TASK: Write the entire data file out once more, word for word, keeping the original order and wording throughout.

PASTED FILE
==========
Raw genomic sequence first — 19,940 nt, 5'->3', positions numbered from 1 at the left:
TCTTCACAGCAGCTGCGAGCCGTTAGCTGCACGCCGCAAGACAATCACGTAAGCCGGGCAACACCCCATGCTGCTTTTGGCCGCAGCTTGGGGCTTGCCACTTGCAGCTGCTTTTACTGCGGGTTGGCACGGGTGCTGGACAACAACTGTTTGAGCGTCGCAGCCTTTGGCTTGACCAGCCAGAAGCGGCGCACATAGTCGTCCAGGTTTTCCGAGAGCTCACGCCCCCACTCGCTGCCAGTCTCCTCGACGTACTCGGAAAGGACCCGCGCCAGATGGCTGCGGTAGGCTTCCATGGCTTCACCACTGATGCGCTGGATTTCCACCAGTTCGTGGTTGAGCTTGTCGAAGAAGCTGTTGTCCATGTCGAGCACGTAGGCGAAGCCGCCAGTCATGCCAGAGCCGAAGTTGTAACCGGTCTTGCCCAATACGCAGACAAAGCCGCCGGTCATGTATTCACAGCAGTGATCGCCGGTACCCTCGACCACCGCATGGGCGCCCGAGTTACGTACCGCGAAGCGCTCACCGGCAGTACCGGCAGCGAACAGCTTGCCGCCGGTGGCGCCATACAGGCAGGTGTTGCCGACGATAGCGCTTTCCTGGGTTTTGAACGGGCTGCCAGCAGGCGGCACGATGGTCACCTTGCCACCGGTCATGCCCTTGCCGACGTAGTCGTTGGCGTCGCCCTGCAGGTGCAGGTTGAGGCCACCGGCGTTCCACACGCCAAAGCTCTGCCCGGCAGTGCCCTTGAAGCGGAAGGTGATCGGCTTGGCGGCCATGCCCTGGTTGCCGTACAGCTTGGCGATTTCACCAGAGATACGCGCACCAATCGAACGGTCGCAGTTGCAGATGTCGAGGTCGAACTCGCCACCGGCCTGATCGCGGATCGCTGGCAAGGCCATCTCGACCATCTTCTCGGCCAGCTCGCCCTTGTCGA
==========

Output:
Raw genomic sequence first — 19,940 nt, 5'->3', positions numbered from 1 at the left:
TCTTCACAGCAGCTGCGAGCCGTTAGCTGCACGCCGCAAGACAATCACGTAAGCCGGGCAACACCCCATGCTGCTTTTGGCCGCAGCTTGGGGCTTGCCACTTGCAGCTGCTTTTACTGCGGGTTGGCACGGGTGCTGGACAACAACTGTTTGAGCGTCGCAGCCTTTGGCTTGACCAGCCAGAAGCGGCGCACATAGTCGTCCAGGTTTTCCGAGAGCTCACGCCCCCACTCGCTGCCAGTCTCCTCGACGTACTCGGAAAGGACCCGCGCCAGATGGCTGCGGTAGGCTTCCATGGCTTCACCACTGATGCGCTGGATTTCCACCAGTTCGTGGTTGAGCTTGTCGAAGAAGCTGTTGTCCATGTCGAGCACGTAGGCGAAGCCGCCAGTCATGCCAGAGCCGAAGTTGTAACCGGTCTTGCCCAATACGCAGACAAAGCCGCCGGTCATGTATTCACAGCAGTGATCGCCGGTACCCTCGACCACCGCATGGGCGCCCGAGTTACGTACCGCGAAGCGCTCACCGGCAGTACCGGCAGCGAACAGCTTGCCGCCGGTGGCGCCATACAGGCAGGTGTTGCCGACGATAGCGCTTTCCTGGGTTTTGAACGGGCTGCCAGCAGGCGGCACGATGGTCACCTTGCCACCGGTCATGCCCTTGCCGACGTAGTCGTTGGCGTCGCCCTGCAGGTGCAGGTTGAGGCCACCGGCGTTCCACACGCCAAAGCTCTGCCCGGCAGTGCCCTTGAAGCGGAAGGTGATCGGCTTGGCGGCCATGCCCTGGTTGCCGTACAGCTTGGCGATTTCACCAGAGATACGCGCACCAATCGAACGGTCGCAGTTGCAGATGTCGAGGTCGAACTCGCCACCGGCCTGATCGCGGATCGCTGGCAAGGCCATCTCGACCATCTTCTCGGCCAGCTCGCCCTTGTCGA